Every so often I dip into the email stories I wrote during my pre-State department, pre-mom travels. I review, edit, and re-package them. In the summer of 2004 after completing my six-month research assistantship at the Pacific Forum-CSIS in Honolulu, Hawaii, I embarked on a three-week trip to the Big Island, Rarotonga in the Cooks Islands, and then Samoa. After the trip I would participate in my assistantship final seminar, graduate from my Master’s program, and start looking for work. I figured this trip would be my last hoorah for some time, as I would soon join the world of government work. The trip would inspire me in ways I had not expected, and eventually led to my first published op-ed and my second published academic article, both on Chinese influence in the South Pacific. My stories are sometimes far more about the vagaries of travel – the transportation hiccups, the interesting people one meets on the road, and unexpected adventures – than about the places themselves.
My flight left Honolulu for Hilo, on the eastern side of the Big Island, at 10 in the morning and landed an hour later. I was at the hostel by noon. As it was a Sunday, there was little to do in Hilo, with most shops closed. I only walked around a little, had some lunch, and did some grocery shopping.
I met another woman at the hostel who struck me as odd. She was from north central England, with a thick accent I could barely understand. What really struck me is her plans to travel around the world for a year. When I asked her about restaurants near the hostel, she told me she did not know because, as she said, she “did not eat foreign foods.” I wonder how she will ever survive her trip. I would love to run into her a year from now and see how she faired.
On Monday I was up early, trying to figure out what I would do that day. I was thinking maybe a helicopter ride over the volcano, but was still unsure I wanted to pay the price. I thought perhaps I might rent a car and drive around on my own or to Mauna Kea, but I learned that to return a car to Kona, on the other side of the island (a whole 2.5 hours away), I would be charged an additional $85 for the drop-off charge; and one cannot drive to Mauna Kea in a rental car because the road is bad and the tour companies forbid it. A rival hostel in town offered stargazing tours to Mauna Kea for the incredible price of $96, even though the stargazing program on the mountain is actually free! The idea of them raking in nearly $1000 for 10 people with only the cost of gas there and back, perhaps $30 for a van, made me a feel annoyed and I was thus reluctant to give them a call.
On my first day I had met Carmen, a paramedic in the German army; she also wanted to go to Kona. After two 6-month tours in Kosovo she was granted this five-month holiday. She asked me what my plans were for the day, suggesting we could go to Kona together. However, after the unfortunate news from the rental car agencies, we sat wondering what was best to do. There is but one bus on the island that travels from Hilo to Kona once a day, from 2:30 arriving about 5:30. It seemed I would have no plan for Monday and much of Tuesday would be spent on the bus. I was beginning to think my five days on the Big Island would be a total bust. Then in walked Sharifa – another woman staying at the hostel – doing her masters in Environmental Science at Yale and studying tropical plants, with field research on the Koa tree in Volcano National Park. More importantly, Sharifa had a rental car, was driving to Volcano National Park, and then onto Kona to renew her car at the airport there. And she asked if we might like to go along. Carmen and I practically leapt to our luggage in a single bound to begin the frantic packing. Sharifa said she would meet us outside in the parking lot across the street. Packing was done in record time and soon Carmen and I and our bags were cozily ensconced in Sharifa’s beautiful black convertible and we were motoring down the road.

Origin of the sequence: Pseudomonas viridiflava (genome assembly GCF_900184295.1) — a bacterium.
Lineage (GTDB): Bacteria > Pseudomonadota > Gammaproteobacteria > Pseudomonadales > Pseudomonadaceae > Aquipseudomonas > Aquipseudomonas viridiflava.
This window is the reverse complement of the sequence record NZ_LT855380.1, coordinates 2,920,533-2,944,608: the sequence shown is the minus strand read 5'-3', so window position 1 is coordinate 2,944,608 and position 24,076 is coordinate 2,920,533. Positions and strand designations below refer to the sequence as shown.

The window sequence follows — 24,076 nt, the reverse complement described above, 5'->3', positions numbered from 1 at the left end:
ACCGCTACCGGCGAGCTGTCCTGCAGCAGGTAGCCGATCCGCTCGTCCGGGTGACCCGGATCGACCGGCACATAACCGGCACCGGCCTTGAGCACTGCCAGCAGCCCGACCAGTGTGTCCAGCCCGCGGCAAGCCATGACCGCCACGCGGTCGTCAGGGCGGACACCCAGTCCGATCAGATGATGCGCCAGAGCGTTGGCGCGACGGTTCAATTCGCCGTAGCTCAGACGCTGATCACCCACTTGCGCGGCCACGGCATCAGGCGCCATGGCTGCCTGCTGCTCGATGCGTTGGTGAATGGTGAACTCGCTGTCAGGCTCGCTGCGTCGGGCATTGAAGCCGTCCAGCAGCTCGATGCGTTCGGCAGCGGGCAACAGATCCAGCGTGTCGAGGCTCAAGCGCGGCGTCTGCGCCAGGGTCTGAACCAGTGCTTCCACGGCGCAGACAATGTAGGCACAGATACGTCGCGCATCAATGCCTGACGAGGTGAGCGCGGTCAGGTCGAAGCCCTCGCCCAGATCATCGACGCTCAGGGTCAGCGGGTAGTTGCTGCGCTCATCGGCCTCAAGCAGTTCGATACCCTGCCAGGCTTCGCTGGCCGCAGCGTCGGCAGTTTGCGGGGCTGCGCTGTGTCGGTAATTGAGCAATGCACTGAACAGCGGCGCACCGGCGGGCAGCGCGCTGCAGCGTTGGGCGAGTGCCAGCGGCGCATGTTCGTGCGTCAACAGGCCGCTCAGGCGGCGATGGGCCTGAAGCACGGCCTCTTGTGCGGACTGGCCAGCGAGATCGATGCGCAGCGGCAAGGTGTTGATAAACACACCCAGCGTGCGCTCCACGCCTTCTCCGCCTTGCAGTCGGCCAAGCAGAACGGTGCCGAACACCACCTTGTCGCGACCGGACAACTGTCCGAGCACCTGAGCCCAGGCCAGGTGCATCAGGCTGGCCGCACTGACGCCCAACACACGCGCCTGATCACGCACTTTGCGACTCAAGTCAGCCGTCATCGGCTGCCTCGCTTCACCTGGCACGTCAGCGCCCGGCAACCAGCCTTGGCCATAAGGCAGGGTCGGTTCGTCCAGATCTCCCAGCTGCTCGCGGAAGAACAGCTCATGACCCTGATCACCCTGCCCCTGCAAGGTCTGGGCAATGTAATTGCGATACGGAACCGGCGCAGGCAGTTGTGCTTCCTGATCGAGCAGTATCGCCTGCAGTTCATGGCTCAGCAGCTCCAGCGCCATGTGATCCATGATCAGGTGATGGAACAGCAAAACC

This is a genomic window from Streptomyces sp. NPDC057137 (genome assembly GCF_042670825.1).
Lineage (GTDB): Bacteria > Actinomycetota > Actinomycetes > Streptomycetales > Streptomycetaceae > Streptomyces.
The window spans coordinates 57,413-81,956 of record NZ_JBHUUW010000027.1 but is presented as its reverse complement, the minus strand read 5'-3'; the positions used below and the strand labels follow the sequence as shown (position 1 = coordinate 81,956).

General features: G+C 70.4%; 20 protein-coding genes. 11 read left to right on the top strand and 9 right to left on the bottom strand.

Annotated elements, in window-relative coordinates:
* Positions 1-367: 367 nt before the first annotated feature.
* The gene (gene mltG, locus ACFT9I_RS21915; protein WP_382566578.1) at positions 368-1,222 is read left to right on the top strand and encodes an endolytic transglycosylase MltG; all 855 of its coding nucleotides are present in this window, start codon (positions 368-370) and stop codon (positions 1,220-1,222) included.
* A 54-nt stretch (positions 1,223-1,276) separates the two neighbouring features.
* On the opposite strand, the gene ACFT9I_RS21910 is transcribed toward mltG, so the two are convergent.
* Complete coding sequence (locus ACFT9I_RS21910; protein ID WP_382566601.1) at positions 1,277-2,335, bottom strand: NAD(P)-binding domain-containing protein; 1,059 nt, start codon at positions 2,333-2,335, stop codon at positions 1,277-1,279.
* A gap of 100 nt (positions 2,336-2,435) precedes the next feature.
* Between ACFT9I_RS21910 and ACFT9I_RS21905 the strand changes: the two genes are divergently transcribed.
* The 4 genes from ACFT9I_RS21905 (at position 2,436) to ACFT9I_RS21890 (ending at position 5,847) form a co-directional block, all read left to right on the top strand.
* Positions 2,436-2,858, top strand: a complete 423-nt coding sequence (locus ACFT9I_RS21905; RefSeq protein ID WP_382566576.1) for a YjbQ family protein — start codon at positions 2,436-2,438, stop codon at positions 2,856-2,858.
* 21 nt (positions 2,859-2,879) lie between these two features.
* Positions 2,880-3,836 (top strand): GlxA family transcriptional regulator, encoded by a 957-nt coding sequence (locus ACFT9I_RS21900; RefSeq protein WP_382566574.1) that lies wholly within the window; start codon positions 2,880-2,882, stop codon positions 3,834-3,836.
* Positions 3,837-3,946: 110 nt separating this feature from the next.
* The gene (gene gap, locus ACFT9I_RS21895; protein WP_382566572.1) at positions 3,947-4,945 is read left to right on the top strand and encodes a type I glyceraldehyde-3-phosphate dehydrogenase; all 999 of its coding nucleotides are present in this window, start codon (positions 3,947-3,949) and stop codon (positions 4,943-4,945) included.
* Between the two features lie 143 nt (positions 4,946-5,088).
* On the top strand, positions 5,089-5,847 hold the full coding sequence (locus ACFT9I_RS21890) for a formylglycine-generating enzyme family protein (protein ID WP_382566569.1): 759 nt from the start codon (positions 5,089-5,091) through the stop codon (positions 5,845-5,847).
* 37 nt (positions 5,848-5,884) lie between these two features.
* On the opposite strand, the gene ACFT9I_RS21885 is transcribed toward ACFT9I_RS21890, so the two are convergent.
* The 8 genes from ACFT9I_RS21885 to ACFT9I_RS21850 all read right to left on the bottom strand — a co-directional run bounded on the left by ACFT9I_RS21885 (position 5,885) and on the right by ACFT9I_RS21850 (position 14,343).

Because Sharifa needed only to pick up a research permit at the Volcano National Park, we had only 30 minutes in the visitor center and a walk on a short trail overlooking one of the craters. The rich volcanic soil and the high elevation create a lush rain forest atmosphere, and where there are rain forests, there is most certainly rain. And it rained. The clouds rolled in across the crater and it disappeared in the fog. It grew cold and we huddled for some time with warm drinks near the fireplace at the Volcano Inn and looked at the photographs of magnificent eruptions, which lined the wood walls. Sharifa needed to get her permit and be in Kona to renew her car rental before 5 o’clock and so we piled into the car and headed off.